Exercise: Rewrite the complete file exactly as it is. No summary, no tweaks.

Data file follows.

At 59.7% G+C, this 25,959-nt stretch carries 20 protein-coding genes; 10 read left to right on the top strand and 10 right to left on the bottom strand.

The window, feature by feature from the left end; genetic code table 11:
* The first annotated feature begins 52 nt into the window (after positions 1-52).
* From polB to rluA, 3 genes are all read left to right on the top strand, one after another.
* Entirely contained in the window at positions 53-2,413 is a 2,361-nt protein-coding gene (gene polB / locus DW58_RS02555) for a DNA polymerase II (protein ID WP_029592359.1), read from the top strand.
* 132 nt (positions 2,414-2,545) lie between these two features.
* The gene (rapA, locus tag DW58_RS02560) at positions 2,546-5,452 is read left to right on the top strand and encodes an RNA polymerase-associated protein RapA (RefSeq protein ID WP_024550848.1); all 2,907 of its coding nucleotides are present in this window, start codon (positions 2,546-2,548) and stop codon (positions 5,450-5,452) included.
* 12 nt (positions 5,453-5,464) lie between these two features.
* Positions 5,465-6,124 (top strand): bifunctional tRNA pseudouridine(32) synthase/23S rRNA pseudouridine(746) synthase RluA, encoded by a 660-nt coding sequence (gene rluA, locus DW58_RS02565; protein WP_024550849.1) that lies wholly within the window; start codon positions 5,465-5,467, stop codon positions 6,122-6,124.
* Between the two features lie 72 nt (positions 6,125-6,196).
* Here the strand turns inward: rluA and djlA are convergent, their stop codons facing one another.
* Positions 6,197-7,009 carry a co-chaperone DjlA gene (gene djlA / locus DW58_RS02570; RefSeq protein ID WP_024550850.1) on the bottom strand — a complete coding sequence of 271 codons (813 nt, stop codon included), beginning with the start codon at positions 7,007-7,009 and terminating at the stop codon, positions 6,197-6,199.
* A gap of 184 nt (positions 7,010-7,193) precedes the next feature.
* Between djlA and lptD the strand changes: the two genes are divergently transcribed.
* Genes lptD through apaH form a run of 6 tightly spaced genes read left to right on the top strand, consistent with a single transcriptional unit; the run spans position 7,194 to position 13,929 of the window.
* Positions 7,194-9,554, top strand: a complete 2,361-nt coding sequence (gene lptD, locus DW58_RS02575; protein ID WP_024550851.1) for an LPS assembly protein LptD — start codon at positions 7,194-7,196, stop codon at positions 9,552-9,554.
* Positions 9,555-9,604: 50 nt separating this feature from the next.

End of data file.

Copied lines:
At 59.7% G+C, this 25,959-nt stretch carries 20 protein-coding genes; 10 read left to right on the top strand and 10 right to left on the bottom strand.

The window, feature by feature from the left end; genetic code table 11:
* The first annotated feature begins 52 nt into the window (after positions 1-52).
* From polB to rluA, 3 genes are all read left to right on the top strand, one after another.
* Entirely contained in the window at positions 53-2,413 is a 2,361-nt protein-coding gene (gene polB / locus DW58_RS02555) for a DNA polymerase II (protein ID WP_029592359.1), read from the top strand.
* 132 nt (positions 2,414-2,545) lie between these two features.
* The gene (rapA, locus tag DW58_RS02560) at positions 2,546-5,452 is read left to right on the top strand and encodes an RNA polymerase-associated protein RapA (RefSeq protein ID WP_024550848.1); all 2,907 of its coding nucleotides are present in this window, start codon (positions 2,546-2,548) and stop codon (positions 5,450-5,452) included.
* 12 nt (positions 5,453-5,464) lie between these two features.
* Positions 5,465-6,124 (top strand): bifunctional tRNA pseudouridine(32) synthase/23S rRNA pseudouridine(746) synthase RluA, encoded by a 660-nt coding sequence (gene rluA, locus DW58_RS02565; protein WP_024550849.1) that lies wholly within the window; start codon positions 5,465-5,467, stop codon positions 6,122-6,124.
* Between the two features lie 72 nt (positions 6,125-6,196).
* Here the strand turns inward: rluA and djlA are convergent, their stop codons facing one another.
* Positions 6,197-7,009 carry a co-chaperone DjlA gene (gene djlA / locus DW58_RS02570; RefSeq protein ID WP_024550850.1) on the bottom strand — a complete coding sequence of 271 codons (813 nt, stop codon included), beginning with the start codon at positions 7,007-7,009 and terminating at the stop codon, positions 6,197-6,199.
* A gap of 184 nt (positions 7,010-7,193) precedes the next feature.
* Between djlA and lptD the strand changes: the two genes are divergently transcribed.
* Genes lptD through apaH form a run of 6 tightly spaced genes read left to right on the top strand, consistent with a single transcriptional unit; the run spans position 7,194 to position 13,929 of the window.
* Positions 7,194-9,554, top strand: a complete 2,361-nt coding sequence (gene lptD, locus DW58_RS02575; protein ID WP_024550851.1) for an LPS assembly protein LptD — start codon at positions 7,194-7,196, stop codon at positions 9,552-9,554.
* Positions 9,555-9,604: 50 nt separating this feature from the next.